The discussion, debate, screaming and posturing over the Edward Snowden leak about the NSA Prism program is at a fever pitch. I haven’t met anyone yet that doesn’t have an opinion on what “trade offs” are acceptable for the ongoing safety and security of the American people.
I don’t happen to come down on the side that thinks you should willy-nilly violate civil liberties with laws, policies and presidential powers that will never, ever be undone. If you have read my previous political rants this isn’t news. My inherent liberal biases aside, the case against Snowden deserves extra attention for a number of reasons.
First, for some perspective, its important to know that the Germans are accusing the US of Stasi-style surveillance which gives you an idea of the gravity of the choices our government is making right now. These folks know from privacy invasion! They think our government is getting into dangerous territory so perhaps we should take note. When Germany’s Chancellor Angela Merkel scolds Obama later this week, because of political pressure or because of her real concerns, there will be no ambiguity about how folks over in the EU feel about these developments.
The folks who are downplaying the gravity of the NSA trolling through massive amounts of data are doing so by saying Google & Apple are already looking at every key stroke to sell you stuff so whats the big deal? This is a very weak argument that will still manage to reinforce the attitude of millions of average US citizens who just don’t give shit about privacy or civil liberties. I think of this as the “Nothing to Hide” crowd. Their letters to the editor invariably conclude with “If you have nothing to hide, it wont matter if [the government swabs your DNA, taps your phone line, puts you on a terrorist watch list etc.].”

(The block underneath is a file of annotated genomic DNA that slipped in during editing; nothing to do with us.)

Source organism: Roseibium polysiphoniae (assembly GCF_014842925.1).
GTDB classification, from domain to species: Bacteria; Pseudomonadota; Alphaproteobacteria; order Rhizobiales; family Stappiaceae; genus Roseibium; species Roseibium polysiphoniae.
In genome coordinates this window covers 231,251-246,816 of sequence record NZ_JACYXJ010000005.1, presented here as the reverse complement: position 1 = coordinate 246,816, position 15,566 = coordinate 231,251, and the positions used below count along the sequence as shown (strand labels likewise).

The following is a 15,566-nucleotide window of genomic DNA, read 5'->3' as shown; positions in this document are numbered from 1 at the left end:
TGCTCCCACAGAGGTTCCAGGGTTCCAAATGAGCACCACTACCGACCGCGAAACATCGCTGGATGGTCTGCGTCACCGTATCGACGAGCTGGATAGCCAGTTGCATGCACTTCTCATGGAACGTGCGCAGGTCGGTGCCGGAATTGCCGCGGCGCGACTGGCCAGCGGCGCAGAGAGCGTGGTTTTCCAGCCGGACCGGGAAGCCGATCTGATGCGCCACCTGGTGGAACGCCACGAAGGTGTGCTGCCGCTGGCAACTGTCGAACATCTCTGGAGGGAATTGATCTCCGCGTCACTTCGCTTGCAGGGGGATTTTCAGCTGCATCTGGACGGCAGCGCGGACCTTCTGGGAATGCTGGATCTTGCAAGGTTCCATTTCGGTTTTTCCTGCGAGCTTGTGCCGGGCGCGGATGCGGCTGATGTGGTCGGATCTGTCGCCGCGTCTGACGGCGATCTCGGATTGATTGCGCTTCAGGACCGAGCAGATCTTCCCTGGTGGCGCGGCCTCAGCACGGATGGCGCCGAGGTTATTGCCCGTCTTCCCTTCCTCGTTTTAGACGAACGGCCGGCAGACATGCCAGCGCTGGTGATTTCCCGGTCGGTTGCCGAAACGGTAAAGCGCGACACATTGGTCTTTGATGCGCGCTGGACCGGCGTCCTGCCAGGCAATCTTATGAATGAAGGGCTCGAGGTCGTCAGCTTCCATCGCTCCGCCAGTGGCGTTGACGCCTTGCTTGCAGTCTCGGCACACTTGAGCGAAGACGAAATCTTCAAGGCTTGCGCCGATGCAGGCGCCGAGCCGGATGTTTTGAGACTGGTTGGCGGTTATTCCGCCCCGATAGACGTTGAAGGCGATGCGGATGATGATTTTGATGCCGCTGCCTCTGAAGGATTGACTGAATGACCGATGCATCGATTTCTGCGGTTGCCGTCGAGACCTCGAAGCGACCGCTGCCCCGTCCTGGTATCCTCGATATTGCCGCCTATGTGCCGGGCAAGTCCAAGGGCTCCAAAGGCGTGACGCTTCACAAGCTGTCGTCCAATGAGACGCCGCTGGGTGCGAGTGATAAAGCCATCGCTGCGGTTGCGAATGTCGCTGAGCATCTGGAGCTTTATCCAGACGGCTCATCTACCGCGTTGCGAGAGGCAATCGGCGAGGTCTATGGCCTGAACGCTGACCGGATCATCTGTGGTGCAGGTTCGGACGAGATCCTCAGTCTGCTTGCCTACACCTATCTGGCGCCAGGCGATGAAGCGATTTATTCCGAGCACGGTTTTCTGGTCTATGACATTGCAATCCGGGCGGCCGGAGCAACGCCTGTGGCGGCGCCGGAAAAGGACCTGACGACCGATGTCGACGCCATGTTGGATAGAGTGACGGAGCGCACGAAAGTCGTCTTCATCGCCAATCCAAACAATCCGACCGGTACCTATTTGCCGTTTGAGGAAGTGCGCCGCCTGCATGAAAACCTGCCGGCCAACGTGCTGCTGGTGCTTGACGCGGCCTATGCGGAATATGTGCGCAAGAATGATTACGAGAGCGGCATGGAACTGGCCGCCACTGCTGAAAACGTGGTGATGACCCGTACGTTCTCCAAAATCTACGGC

Short-sighted thinking like this is best cured by personal experience.
Most disturbing to me is the post 9/11 idea that we cannot have security and civil liberties at the same time. This is a false dilemma. How can we continue to allow the government to continue to make choices to violate our liberties based on the vague fear of “future harm”? The absurd American privilege of being complacent and uninvolved in politics is changing the landscape of who we can be as a nation in the future.
I anticipate a run of political rants on this blog in the next few weeks.
And just between you and me Diane Fienstein calling Snowden’s leak “an act of treason” is grandstanding. Because she cannot reveal the information deemed treasonous (we just have to trust her) she should be more circumspect with the name calling. Future harm is speculative at best and does not constitute a reason for hyper vigilance in my book. I’m sure I am not the only one reminded of the “Minority Report” poster.
The Future Can Be Seen. Murder Can be Prevented. The Guilty Punished Before the Crime is Committed. The System is Perfect. It’s Never Wrong. Until It Comes After You.